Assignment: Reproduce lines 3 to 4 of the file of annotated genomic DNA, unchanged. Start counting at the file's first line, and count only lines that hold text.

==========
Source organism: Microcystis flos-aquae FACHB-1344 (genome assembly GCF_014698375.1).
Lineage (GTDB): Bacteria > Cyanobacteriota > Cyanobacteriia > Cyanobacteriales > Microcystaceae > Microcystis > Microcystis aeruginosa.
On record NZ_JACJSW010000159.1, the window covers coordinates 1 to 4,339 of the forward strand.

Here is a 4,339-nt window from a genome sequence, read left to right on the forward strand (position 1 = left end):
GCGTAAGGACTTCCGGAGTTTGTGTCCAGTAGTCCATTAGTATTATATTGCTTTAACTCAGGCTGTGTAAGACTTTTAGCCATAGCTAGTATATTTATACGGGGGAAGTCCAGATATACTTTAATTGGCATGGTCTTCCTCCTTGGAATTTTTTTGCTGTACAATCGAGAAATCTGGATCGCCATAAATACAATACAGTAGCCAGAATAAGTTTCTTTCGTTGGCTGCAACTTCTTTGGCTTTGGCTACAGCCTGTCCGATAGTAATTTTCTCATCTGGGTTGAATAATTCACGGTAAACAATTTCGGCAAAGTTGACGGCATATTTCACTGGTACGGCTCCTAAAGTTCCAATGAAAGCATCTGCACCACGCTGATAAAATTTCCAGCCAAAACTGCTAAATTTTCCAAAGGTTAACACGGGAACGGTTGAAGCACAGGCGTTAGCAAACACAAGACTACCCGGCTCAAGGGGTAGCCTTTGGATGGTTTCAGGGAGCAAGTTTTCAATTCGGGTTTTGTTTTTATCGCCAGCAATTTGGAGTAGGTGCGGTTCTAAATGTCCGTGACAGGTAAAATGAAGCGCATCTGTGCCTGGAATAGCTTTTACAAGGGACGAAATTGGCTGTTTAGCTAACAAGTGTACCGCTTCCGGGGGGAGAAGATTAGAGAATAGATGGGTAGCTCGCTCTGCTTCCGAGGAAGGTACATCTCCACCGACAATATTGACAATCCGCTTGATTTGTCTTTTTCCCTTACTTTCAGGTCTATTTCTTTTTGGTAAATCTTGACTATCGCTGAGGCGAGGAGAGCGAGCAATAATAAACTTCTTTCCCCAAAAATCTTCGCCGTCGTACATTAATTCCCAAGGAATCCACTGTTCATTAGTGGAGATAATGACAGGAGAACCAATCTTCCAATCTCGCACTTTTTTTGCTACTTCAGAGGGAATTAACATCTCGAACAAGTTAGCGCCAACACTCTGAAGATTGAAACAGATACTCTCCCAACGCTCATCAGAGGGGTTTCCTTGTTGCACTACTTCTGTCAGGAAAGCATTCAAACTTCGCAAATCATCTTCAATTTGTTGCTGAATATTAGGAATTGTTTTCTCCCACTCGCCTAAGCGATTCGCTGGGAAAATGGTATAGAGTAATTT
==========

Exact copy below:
On record NZ_JACJSW010000159.1, the window covers coordinates 1 to 4,339 of the forward strand.

Here is a 4,339-nt window from a genome sequence, read left to right on the forward strand (position 1 = left end):